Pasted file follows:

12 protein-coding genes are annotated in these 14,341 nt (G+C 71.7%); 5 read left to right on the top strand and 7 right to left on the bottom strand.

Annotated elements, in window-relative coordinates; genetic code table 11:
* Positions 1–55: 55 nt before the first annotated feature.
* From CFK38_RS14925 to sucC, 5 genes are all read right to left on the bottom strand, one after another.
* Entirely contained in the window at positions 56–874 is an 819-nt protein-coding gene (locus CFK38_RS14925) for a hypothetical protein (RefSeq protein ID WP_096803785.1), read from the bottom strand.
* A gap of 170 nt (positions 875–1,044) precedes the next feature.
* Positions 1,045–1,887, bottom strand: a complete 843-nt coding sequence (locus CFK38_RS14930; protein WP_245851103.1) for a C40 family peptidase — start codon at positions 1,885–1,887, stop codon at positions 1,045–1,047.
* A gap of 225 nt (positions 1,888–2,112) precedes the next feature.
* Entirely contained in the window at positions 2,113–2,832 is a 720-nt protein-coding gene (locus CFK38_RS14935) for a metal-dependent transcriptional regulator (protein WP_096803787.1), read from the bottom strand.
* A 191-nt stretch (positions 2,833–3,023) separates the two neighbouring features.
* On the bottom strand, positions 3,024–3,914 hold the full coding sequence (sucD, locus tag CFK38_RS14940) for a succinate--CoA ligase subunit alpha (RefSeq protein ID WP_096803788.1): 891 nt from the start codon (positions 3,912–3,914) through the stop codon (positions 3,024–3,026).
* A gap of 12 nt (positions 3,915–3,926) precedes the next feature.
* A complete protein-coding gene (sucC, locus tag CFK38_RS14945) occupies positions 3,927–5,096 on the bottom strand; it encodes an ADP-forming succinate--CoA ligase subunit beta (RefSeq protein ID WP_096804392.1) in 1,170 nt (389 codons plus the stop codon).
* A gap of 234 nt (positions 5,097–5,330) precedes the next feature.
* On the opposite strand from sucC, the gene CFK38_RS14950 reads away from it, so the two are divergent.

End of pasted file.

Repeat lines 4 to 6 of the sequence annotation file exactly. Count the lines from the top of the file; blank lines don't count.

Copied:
* From CFK38_RS14925 to sucC, 5 genes are all read right to left on the bottom strand, one after another.
* Entirely contained in the window at positions 56–874 is an 819-nt protein-coding gene (locus CFK38_RS14925) for a hypothetical protein (RefSeq protein ID WP_096803785.1), read from the bottom strand.
* A gap of 170 nt (positions 875–1,044) precedes the next feature.